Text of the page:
Report by John Minchell – Scale Technical Committee
Indoor Scale R/C Nationals report
I am very happy to report that we had successful nationals, having risen from the ashes of last October’s cancelled event. An entry list of 13 for the flying only class and 6 for the scale class, although there were a couple of last minute cancellations. With the added pre- publicity done this year and a last minute article in the BMFA news, there were in the order of 20 spectators as well. Three came from Hull, a couple from Aberystwyth and one determined chap came all the way down from north of Edinburgh just to watch and learn! In addition a couple of fun flyers plus one competitor trimming a new model for April’s indoor FF nationals. All of which went to ensure that financially the event paid for itself.
Well, what a difference to last October’s poor entry and subsequent cancellation.
I do hope that everyone’s efforts will pay off in the future and it certainly looks that way since in talking to a number of the spectators and two of the entered competitors who had to scratch, it would seem that we have about half a dozen more folk prepared to have a go next year. I would really like to see someone fly the scale schedule with a helicopter.
My observations are really what I saw on the day, rather than a blow by blow account of each round of the competition. I shall leave that to others as no doubt Alex Whittaker, Danny Fenton and Andy Sephton will have reports published in the modelling press and the BMFA News.
The standout scratch built models for me were Danny Fenton’s Piper PA18 Cub, but I can say that as he is a member of the local Shawbury club, I have seen it from its first flights through all the trimming trials and tribulations to competition with all the attendant changes and additional detail.
I would also like to single out for mention as well, John Bowerman’s Sopwith 1 ½ Strutter, built from a free magazine plan and superbly finished.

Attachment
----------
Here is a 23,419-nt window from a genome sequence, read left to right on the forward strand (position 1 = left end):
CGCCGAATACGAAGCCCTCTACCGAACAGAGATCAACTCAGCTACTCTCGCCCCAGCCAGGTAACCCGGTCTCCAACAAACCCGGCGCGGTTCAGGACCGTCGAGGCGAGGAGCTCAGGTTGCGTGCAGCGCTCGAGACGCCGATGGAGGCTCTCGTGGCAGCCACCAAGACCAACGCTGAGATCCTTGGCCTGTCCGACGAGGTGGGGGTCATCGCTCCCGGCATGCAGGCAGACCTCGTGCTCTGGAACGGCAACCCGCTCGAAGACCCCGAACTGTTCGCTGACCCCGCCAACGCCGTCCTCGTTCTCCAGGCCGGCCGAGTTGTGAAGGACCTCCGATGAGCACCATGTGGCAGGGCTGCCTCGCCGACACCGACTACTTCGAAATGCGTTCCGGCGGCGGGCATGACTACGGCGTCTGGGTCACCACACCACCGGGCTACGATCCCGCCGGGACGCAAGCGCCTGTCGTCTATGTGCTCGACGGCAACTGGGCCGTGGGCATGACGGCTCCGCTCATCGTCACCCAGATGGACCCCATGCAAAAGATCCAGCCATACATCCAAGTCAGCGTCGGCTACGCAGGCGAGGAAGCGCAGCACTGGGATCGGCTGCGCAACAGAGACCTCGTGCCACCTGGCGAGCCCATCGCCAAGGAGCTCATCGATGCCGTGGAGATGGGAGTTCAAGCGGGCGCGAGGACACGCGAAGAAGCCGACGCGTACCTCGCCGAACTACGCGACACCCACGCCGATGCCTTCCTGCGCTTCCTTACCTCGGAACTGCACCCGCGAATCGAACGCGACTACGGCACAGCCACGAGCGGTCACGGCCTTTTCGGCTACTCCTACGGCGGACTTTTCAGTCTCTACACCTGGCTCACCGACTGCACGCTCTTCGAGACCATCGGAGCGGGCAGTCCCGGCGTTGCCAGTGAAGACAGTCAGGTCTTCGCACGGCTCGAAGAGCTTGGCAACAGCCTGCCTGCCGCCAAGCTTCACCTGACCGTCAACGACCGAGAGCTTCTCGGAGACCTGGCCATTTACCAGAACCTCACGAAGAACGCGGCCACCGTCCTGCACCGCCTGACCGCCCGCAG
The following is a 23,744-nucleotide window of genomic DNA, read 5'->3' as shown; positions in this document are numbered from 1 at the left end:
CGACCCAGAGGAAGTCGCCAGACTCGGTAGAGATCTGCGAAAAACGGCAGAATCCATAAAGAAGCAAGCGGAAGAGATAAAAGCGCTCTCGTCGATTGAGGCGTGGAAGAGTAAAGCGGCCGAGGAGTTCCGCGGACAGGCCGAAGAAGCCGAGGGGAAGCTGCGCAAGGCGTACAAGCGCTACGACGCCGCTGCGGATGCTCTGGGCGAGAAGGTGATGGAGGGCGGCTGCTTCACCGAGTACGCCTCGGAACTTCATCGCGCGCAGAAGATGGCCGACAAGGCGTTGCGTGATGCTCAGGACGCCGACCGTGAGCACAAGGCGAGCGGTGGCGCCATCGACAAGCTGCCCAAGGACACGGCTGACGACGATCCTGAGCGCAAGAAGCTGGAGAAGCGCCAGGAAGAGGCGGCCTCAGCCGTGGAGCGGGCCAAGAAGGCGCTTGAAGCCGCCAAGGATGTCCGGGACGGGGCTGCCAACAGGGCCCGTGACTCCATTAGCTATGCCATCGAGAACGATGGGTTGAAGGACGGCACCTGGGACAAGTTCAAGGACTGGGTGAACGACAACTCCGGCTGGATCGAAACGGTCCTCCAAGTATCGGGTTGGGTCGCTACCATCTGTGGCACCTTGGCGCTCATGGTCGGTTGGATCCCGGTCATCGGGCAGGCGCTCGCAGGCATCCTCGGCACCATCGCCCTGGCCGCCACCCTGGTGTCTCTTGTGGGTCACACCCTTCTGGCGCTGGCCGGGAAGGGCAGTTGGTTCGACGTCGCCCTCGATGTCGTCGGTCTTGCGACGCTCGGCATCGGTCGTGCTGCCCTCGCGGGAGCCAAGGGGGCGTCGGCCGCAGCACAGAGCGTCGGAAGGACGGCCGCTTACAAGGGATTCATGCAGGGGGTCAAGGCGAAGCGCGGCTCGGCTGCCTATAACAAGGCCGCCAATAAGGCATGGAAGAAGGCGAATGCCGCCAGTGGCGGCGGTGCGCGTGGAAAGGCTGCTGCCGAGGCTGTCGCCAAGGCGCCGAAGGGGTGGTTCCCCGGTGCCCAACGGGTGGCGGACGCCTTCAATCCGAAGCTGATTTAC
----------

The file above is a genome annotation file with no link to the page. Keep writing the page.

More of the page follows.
These two who called for each other, were duly christened “the chuckle brothers” by the flight judges, due to their propensity to be nervously laughing during their flights.
By comparison the two juniors, Nathan and Liam Strefford, who were competing and ably helped and encouraged by their grandfather Eric Strefford, were christened “the horizontal brothers” as they were so laid back during their competition flights and not fazed at all by the pressure.
Paul Hoey’s Sopwith Triplane was beautifully made and finished, although by his own admission a little heavy, which affected its ability to be easy to fly indoor due to its speed. Paul coped well though to finish third.
One other model which stood out for me, not only for its size, but also because it was in the flying only class and not the Scale scratch built class, was Graham Smith’s Short Scion twin. This model only weighed 4 ½ oz. (130g) but was in the order of a 5 foot wingspan. It flew at walking pace, about the same as a F3P indoor aerobatic model. There were even comments that as a light 5/6 seater transport, its scale speed was too slow. Nevertheless it was just as impressive as his previous Voisin contest winner of a few years ago and most people stopped talking to watch it fly.
Aside from the usual issues which organisers have to deal with, the only real problem was the speed which competitors were getting ready for their flights after the previous pilot had finished. The rules say that each pilot must be aware of his position in the flying order and be ready to fly in case the pilot before him fails to start. Yet I spent most of the first round chasing up people to get ready to fly. We trialled a large TV with the flying order on it, yet people were still busy talking and the situation only improved in the afternoon once folk got used to who was immediately in front of them in the order.
It was fortunate that no FF competitors were wanting to use the large hall for trimming, as the four rounds of R/C flying took all day long and I cancelled the FF slots early on. Of course the advantage that Shawbury has is the second netted off space of a 5 a side football pitch, where the free flighters could trim or sport fly all day long.
Unfortunately a scoring issue clouded the otherwise excellent day of scale competition flying, some miscalculation of the final results which meant that the Scale Class final positions were changed, although it did not affect the top three in the Flying Only class.
I guess there will always be oversights and issues when new systems and people are involved, but as I have heard many times from wiser people than myself, mistakes happen and it is how they are rectified that makes the difference.
In closing, I should like to give thanks to the flying judges Chris Allen and Doug Hunt, the static judges, Ian Pallister and Dave Whitehouse. To Paul Rich for scoring, Jo Halman who came up to her first scale event and presented the prizes. Graham Banham for handling the entries and Andy Sephton for “behind the scenes” support and mentoring.
The results are here:-